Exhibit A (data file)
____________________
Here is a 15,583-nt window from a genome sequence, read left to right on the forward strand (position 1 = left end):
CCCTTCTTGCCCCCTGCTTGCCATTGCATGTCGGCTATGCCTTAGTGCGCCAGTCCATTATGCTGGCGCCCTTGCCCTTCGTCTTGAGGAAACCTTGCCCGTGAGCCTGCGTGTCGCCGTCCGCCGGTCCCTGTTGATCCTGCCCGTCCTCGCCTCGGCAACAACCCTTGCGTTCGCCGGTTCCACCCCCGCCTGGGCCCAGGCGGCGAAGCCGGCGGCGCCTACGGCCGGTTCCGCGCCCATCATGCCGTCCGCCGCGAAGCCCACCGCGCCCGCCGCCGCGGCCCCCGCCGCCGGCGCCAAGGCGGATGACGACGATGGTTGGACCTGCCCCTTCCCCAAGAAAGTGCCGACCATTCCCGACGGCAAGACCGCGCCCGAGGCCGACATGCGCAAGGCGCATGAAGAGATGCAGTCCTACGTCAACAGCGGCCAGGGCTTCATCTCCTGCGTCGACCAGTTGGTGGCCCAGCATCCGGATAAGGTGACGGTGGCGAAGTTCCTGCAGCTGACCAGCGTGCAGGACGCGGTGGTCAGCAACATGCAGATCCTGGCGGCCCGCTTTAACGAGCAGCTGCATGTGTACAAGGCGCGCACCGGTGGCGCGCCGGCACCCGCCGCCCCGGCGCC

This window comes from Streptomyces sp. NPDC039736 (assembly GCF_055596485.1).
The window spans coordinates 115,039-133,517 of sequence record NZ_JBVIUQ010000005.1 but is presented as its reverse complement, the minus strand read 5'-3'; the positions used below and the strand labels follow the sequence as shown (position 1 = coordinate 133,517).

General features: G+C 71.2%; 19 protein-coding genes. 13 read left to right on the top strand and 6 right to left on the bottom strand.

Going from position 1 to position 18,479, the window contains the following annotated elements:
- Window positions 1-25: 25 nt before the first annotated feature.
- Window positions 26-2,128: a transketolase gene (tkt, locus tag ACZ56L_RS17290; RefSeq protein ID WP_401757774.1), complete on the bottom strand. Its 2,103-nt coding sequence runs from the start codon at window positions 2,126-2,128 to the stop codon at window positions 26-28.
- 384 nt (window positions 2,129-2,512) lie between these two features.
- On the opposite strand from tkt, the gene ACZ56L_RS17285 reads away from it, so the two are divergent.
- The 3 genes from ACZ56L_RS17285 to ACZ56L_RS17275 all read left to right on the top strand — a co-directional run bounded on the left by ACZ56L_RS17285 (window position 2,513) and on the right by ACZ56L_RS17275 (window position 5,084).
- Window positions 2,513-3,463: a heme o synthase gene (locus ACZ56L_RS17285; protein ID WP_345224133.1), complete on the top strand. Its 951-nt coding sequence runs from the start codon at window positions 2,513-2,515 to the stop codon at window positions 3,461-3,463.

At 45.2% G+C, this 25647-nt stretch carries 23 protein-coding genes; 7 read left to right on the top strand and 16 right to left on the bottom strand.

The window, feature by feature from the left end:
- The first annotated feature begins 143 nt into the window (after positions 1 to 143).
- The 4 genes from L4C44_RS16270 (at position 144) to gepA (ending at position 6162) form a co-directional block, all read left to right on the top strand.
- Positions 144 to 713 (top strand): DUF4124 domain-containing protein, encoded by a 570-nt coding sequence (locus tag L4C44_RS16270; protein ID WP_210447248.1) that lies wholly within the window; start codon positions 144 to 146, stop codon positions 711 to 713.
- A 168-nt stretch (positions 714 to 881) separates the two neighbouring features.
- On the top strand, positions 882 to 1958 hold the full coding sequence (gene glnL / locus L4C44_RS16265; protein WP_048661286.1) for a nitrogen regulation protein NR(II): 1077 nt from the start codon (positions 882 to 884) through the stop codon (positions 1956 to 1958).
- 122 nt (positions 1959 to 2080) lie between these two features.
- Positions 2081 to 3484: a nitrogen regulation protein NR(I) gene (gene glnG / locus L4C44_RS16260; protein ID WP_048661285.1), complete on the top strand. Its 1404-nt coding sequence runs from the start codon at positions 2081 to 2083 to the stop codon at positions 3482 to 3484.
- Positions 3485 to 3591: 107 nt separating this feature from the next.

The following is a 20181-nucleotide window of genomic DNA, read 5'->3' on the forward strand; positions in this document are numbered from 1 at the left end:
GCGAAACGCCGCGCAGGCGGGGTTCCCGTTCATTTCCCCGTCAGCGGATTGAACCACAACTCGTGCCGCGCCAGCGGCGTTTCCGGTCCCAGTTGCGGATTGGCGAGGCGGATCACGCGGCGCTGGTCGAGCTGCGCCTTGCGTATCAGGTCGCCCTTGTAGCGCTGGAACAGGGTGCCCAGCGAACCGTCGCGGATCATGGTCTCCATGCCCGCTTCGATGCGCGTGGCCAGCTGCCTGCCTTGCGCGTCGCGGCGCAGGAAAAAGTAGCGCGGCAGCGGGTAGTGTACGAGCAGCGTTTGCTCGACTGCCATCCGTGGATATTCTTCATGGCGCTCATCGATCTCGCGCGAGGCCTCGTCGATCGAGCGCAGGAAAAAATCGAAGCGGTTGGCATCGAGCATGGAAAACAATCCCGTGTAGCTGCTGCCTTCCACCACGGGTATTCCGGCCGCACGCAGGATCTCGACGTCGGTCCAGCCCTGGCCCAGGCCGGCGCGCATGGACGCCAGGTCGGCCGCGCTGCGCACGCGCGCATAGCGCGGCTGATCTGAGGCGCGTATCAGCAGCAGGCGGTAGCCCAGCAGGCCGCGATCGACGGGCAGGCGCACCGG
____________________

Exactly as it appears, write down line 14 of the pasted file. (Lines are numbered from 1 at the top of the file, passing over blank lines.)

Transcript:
The window, feature by feature from the left end: